Which Flexibility Exercises For Dancers Are The Best Program For You?
Flexibility exercises, or stretching exercises, are done at a different intensity, depending on your stage of training:
- ballet beginner ten years of age or younger
- a late starter to ballet, twelve years old, or a teen ballet beginner
- adult ballet beginner
- adult getting back to ballet after some years away
Many who love dance, particularly ballet, do not have the enviable flexibility to easily get into the position of the splits and achieve the special perfect ballet positions. Yet anyone can practice, with care, professionally designed, safe, flexibility training.
If you are still a child, you have a head start because it is much easier to become more flexible. Even if it appears in ballet class, that you will never reach those beautiful arabesques and sideways splits, there is a good chance that over a few years of constant training and patient stretching, you will achieve a very good line in your ballet positions.
The fantastic flexibility that ballet dancers and cheer leaders want is considered a hypermobile, and unnatural condition by physio therapists. Their work is to help dancers and others strengthen muscles and joints, to prevent the kind of mobility ballet students strive for.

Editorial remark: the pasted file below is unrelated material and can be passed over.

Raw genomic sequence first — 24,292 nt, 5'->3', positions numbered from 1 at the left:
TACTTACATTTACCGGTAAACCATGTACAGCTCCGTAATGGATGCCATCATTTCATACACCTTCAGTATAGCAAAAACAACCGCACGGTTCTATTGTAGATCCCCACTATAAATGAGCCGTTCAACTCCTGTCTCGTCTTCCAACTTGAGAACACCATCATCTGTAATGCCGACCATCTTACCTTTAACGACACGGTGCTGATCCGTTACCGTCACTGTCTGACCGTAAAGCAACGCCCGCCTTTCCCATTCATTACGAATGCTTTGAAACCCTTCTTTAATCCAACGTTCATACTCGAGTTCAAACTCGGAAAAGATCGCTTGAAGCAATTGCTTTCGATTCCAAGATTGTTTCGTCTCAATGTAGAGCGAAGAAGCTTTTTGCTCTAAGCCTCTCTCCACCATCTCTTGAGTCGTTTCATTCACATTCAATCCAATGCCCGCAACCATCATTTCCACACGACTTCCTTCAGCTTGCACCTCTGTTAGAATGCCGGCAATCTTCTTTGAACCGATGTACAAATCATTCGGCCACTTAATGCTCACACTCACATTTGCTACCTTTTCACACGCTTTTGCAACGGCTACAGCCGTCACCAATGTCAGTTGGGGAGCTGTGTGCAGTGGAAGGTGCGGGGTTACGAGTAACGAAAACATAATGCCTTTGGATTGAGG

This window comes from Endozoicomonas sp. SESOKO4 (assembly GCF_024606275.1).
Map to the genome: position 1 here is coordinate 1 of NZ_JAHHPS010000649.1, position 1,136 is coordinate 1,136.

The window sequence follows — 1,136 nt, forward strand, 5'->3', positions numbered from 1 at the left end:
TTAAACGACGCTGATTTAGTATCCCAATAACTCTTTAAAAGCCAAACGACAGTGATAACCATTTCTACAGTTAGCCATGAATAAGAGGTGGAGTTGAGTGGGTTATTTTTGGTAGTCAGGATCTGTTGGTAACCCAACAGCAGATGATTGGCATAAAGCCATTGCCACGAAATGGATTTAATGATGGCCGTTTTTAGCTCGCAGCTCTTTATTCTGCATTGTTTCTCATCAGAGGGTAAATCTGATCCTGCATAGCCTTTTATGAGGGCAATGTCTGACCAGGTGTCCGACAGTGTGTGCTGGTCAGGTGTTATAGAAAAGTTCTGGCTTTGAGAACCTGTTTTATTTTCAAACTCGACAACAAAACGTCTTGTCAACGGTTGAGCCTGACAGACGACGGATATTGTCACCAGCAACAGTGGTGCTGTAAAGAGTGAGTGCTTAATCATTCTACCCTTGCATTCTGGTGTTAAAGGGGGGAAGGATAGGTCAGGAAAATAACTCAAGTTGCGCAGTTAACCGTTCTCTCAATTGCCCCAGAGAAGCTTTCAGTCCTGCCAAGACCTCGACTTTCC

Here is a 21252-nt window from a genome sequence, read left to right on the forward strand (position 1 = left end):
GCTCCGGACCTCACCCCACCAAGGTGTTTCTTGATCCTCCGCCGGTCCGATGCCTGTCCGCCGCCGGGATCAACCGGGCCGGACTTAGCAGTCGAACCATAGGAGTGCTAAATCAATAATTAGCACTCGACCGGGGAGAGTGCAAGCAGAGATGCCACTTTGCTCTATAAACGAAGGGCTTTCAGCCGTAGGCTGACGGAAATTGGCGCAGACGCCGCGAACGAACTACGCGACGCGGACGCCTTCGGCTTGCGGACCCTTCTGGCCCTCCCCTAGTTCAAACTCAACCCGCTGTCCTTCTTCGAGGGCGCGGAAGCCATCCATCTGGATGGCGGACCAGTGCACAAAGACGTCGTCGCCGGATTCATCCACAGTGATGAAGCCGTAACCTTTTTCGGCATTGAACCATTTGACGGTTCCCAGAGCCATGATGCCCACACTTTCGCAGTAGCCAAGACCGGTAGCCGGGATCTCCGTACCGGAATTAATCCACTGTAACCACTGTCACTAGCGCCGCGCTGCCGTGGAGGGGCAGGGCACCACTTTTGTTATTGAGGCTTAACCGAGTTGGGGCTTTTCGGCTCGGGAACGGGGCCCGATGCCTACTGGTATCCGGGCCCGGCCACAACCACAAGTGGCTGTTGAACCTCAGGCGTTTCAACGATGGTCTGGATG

Flexibility Exercises For Dancers Are Ongoing For High Leg Extensions
The less flexible work so hard and yet do not get the visual or artistic results that the “born to dance” fortunate ones get. Often they will experience a strain or sprain from their dedicated efforts. Yet, the best stretching exercises taught properly, can prevent injury. You need to stretch the following muscle groups:
- the hamstrings, or back of the thighs, giving you a high leg extension to the front
- the postural muscle running from the front of the thigh over the hip to the front of the spine, the psoas muscle, giving you a high leg extension to the back
- the quadriceps, or front of the thigh muscle, easing tension and contributing to your high leg extension to the back
- the adductor muscles, the inner thigh muscles, giving you a high leg extension to the side
The method of successful stretching has been recently revealed by some of the top dance medicine experts in the world. I say “revealed” not because it has been some guarded knowledge that an elite faction have kept hidden – not at all – but the prevention and treatment of dance and sports injuries has improved greatly.
Presently, you can’t know precisely how much you can increase your flexibility. But you CAN learn safe stretching exercises, and enjoy healthy movement as you age, whether you continue dancing or not. Flexibility exercises for dancers are also excellent for cheer leaders, golfers, and other athletes.